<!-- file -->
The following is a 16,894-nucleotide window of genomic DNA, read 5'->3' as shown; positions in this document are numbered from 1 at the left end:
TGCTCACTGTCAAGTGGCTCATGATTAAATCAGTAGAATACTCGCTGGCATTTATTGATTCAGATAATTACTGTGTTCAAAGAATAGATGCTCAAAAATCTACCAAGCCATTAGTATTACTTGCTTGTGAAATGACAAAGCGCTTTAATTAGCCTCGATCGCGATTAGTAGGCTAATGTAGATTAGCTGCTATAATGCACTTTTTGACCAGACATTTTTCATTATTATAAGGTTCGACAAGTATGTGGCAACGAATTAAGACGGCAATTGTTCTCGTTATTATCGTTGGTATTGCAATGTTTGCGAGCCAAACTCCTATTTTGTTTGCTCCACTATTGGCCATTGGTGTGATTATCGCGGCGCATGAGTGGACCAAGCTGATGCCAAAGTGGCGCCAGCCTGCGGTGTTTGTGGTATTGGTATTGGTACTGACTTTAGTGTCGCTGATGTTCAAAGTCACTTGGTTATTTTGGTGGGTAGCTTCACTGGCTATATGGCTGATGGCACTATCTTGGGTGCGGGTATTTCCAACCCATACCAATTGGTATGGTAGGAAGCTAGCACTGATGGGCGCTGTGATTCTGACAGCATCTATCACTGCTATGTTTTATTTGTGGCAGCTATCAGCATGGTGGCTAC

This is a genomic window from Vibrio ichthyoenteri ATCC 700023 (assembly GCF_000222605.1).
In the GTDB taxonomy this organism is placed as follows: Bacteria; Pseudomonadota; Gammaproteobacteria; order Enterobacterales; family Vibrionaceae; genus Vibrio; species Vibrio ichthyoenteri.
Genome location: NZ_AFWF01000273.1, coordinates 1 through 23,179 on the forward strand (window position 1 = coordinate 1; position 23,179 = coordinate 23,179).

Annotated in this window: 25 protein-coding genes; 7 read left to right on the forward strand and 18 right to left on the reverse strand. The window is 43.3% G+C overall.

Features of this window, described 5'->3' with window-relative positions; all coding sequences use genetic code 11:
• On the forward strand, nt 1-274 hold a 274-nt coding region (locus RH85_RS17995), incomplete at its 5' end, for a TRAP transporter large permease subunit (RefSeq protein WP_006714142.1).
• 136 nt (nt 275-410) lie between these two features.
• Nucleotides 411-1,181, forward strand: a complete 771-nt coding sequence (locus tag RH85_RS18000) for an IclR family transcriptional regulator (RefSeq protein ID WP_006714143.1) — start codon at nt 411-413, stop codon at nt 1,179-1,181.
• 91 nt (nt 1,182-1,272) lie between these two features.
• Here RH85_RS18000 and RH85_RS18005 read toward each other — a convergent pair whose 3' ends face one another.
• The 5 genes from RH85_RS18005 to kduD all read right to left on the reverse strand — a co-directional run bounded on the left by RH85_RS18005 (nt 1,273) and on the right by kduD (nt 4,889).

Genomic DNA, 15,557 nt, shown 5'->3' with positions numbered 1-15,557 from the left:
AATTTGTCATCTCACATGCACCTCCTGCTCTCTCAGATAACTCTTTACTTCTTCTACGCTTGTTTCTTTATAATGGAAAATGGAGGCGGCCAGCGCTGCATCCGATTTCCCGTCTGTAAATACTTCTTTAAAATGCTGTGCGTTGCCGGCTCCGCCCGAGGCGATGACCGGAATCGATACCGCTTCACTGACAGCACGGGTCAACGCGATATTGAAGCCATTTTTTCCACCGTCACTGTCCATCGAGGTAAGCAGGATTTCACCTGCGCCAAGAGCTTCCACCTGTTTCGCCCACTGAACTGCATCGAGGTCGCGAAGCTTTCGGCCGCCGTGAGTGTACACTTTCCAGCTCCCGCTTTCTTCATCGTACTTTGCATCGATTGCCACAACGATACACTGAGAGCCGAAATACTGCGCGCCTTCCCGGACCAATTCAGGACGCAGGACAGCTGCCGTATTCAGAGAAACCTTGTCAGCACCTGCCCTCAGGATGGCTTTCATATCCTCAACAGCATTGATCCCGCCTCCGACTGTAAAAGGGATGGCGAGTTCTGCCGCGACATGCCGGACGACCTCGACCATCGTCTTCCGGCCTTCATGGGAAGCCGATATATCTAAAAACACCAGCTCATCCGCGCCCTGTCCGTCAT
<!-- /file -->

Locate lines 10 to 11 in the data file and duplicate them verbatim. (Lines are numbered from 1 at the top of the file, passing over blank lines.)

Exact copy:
• Nucleotides 411-1,181, forward strand: a complete 771-nt coding sequence (locus tag RH85_RS18000) for an IclR family transcriptional regulator (RefSeq protein ID WP_006714143.1) — start codon at nt 411-413, stop codon at nt 1,179-1,181.
• 91 nt (nt 1,182-1,272) lie between these two features.